New Voices on Nuclear Weapons Fellowship


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After decades of reductions in the number and salience of nuclear weapons, they are once again at the center of international security. All nine nuclear-armed states are updating their arsenals and several are expanding them. But despite new military technology and new risks, the concepts underpinning nuclear deterrence have changed little since the height of the Cold War. It is more important than ever that the nuclear policy community recruit new voices from diverse demographic and socioeconomic backgrounds to bring new perspectives, skills, and ideas into the field.

To empower new voices to start their career in nuclear weapons studies, the Federation of American Scientists is launching the New Voices on Nuclear Weapons Fellowship. During the four-month program (May to August 2023), each fellow will be paired with a senior academic or policy expert to co-author a research project that provides a creative perspective on nuclear deterrence policy.

New Voices on Nuclear Weapons Fellows receive the following benefits:

  • A $9,000 USD stipend for living expenses; 
  • Up to $1,000 USD in funding to cover research expenses including software, journal access, research materials, and potential travel to academic conferences and think tank events to present research projects (to be reimbursed after the cost is incurred);
  • An opportunity to publish co-authored research on nuclear weapons issues with an established expert;
  • Personalized support from the FAS communications team to publicize research findings through social media, speaking engagements, op-eds, and other methods;
  • Inclusion in a cohort of other fellows and senior authors engaged in collaborative research projects;
  • Facilitated connections to experts in the nuclear field, and invitations to FAS programming, including but not limited to: networking events, policymaker Q&As, and interactive “deep dive” sessions on practical aspects of policy entrepreneurship to help fellows move their publications from an implementable idea on paper to reality;
  • Access to a network of like-minded nuclear weapons experts.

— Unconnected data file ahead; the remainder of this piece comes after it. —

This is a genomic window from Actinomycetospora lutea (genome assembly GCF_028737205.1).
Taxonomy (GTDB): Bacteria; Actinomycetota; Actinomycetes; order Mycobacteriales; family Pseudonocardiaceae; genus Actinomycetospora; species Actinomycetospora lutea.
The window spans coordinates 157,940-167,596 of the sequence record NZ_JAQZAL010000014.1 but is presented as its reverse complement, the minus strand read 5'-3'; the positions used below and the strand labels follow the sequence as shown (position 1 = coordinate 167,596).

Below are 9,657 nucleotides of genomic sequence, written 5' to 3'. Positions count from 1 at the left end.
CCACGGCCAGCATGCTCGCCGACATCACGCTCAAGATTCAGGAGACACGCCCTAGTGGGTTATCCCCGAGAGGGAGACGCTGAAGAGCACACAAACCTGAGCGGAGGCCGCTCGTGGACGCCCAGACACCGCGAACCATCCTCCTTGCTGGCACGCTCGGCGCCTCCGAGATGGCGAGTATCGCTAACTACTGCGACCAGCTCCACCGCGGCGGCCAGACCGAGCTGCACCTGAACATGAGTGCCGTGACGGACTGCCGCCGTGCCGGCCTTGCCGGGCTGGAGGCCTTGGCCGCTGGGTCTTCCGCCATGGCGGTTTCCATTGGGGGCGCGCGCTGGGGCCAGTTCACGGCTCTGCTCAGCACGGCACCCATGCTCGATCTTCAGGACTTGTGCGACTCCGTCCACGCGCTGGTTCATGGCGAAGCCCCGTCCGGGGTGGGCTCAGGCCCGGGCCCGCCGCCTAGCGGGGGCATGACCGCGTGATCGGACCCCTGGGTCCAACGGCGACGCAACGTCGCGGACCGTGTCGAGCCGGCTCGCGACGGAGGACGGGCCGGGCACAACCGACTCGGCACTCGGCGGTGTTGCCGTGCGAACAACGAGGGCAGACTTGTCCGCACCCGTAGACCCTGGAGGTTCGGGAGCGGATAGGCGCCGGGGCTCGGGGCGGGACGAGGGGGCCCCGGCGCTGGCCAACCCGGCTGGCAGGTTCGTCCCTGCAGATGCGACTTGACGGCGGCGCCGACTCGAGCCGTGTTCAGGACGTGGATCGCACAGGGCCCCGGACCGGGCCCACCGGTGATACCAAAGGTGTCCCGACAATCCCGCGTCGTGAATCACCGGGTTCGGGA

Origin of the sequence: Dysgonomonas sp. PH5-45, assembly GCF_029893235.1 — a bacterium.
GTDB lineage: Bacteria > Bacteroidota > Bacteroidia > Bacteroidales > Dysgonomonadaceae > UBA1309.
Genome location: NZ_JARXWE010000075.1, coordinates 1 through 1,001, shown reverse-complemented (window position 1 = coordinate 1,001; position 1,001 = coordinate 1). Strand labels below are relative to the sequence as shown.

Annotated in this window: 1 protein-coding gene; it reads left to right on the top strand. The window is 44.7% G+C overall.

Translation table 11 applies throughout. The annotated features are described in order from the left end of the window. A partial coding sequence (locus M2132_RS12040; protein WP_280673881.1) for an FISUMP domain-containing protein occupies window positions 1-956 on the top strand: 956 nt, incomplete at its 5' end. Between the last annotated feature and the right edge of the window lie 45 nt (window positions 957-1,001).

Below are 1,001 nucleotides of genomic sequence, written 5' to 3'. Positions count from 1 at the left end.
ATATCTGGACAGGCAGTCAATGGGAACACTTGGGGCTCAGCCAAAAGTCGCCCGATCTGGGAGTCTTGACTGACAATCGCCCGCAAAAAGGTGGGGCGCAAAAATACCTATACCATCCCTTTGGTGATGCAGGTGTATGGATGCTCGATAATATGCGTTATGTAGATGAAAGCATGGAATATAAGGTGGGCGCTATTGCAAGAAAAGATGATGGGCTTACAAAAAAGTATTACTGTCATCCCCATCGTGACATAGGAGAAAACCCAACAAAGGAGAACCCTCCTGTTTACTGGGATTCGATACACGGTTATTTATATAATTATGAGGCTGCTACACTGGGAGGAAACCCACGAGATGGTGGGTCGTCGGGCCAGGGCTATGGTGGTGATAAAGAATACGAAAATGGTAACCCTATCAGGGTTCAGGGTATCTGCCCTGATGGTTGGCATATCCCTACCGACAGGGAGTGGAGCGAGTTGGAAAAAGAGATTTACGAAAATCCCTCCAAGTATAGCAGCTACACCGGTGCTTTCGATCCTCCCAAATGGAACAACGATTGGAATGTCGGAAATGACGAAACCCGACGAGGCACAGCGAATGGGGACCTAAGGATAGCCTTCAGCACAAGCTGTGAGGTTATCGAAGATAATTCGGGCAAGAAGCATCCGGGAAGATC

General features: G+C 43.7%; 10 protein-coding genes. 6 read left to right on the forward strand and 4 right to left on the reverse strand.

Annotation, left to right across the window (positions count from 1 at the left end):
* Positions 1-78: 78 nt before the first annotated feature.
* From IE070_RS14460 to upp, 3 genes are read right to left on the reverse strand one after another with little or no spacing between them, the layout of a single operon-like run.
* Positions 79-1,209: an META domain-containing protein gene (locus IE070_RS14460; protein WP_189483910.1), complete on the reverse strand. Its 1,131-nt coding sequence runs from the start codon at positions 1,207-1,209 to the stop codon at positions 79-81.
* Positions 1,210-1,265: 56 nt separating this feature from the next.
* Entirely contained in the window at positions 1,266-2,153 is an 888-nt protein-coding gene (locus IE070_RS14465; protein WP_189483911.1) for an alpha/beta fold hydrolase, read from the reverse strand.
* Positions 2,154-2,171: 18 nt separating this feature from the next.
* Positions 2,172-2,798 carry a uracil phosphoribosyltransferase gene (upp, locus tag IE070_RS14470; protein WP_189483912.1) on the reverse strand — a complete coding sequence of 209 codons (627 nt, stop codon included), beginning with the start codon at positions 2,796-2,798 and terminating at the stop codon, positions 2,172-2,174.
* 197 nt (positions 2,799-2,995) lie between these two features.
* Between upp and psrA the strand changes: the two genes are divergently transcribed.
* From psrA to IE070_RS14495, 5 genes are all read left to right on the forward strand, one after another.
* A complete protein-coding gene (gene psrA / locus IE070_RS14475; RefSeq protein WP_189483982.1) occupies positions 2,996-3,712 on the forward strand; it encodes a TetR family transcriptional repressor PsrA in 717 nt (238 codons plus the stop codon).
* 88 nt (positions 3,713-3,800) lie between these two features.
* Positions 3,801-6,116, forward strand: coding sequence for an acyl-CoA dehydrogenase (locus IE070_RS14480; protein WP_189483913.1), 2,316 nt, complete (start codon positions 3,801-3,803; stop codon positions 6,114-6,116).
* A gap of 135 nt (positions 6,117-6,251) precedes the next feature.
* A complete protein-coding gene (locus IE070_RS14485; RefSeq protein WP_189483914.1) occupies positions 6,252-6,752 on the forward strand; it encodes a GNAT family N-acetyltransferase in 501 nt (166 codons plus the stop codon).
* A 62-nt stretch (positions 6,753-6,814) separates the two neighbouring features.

Expectations, Requirements, and Deliverables

Successful tenure in the program will be based on the satisfactory completion of the following minimum requirements and deliverables:

  • A research product submitted for publication (for example, research teams may decide to produce a report, journal article, a series of short articles based on original research, or another potential product);
  • Participation in 1 check-in per month with FAS staff over the course of the fellowship; and
  • Participation in 3 sessions to meet other research teams and discuss their projects.

Eligibility and Application Process

If you are currently enrolled in, or have in the past year graduated from, a BA, MA, or vocational program, and interested in a career focused on nuclear weapons, we encourage you to apply.

Studies have shown that women and people of color are less likely to apply for jobs unless they meet every listed qualification. At FAS we are dedicated to building a diverse and inclusive workplace, and developing new voices. If you’re excited about this role but worry you don’t have the perfect qualifications or experience, we encourage you to apply anyway – you might just be the right candidate!

Applications are closed.

The application consists of an online application form and a resume or CV. The form contains three short-answer questions on the candidate’s interests and experiences, of no more than 1,000 words total. No formal research proposal or references are necessary. Candidates who advance to the next stage will be asked to submit short, recorded interviews.

Frequently Asked Questions

Fellowship Eligibility

Does the fellowship require me to be in-person in Washington, DC?

No. This is a remote fellowship; however, all fellowship meetings will be held on Eastern Time and fellows are expected to attend all meetings. Participants in the DC area are welcome to work from the FAS office, and remote participants are welcome to use their travel stipend to come to DC.

Do I need to be a US citizen to apply?

No, you do not need to be a US citizen to apply for the fellowship.

Are undergraduates eligible to apply? Are graduate students eligible to apply?

Individuals who are currently enrolled in or recently graduated from a post-secondary degree program are eligible to apply.

Are individuals who are not currently in school eligible to apply?

Individuals who are currently enrolled in or recently graduated from a post-secondary degree program are eligible to apply.

What language will the fellowship utilize?

All communications and research outputs will be in English.

Application Process